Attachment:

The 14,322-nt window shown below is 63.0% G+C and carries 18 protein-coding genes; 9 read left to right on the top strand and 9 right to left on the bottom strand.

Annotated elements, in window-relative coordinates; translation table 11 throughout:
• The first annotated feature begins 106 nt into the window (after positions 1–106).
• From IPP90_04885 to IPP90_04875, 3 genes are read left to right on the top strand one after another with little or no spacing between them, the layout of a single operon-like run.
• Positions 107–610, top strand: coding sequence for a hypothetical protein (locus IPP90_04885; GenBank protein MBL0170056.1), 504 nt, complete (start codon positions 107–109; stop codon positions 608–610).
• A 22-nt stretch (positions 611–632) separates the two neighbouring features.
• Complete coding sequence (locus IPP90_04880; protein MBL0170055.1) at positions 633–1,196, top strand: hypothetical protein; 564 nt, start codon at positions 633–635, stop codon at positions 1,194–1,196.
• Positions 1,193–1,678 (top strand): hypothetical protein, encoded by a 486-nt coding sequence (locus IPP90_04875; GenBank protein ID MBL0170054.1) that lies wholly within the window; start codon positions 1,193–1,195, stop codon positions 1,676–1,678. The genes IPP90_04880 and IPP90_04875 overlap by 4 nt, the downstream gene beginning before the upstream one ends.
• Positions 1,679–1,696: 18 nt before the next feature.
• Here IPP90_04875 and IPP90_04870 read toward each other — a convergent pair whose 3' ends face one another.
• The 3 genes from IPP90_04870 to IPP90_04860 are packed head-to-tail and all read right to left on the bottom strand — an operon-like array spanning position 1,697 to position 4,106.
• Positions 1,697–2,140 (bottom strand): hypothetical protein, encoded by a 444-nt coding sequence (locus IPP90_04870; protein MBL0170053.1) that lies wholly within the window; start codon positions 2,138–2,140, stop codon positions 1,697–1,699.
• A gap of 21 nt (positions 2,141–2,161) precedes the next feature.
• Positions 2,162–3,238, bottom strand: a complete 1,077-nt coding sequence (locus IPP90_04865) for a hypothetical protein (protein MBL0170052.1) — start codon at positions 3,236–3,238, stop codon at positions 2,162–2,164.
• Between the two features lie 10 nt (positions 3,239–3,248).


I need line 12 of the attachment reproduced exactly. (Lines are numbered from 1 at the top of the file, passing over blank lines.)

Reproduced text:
• Positions 1,697–2,140 (bottom strand): hypothetical protein, encoded by a 444-nt coding sequence (locus IPP90_04870; protein MBL0170053.1) that lies wholly within the window; start codon positions 2,138–2,140, stop codon positions 1,697–1,699.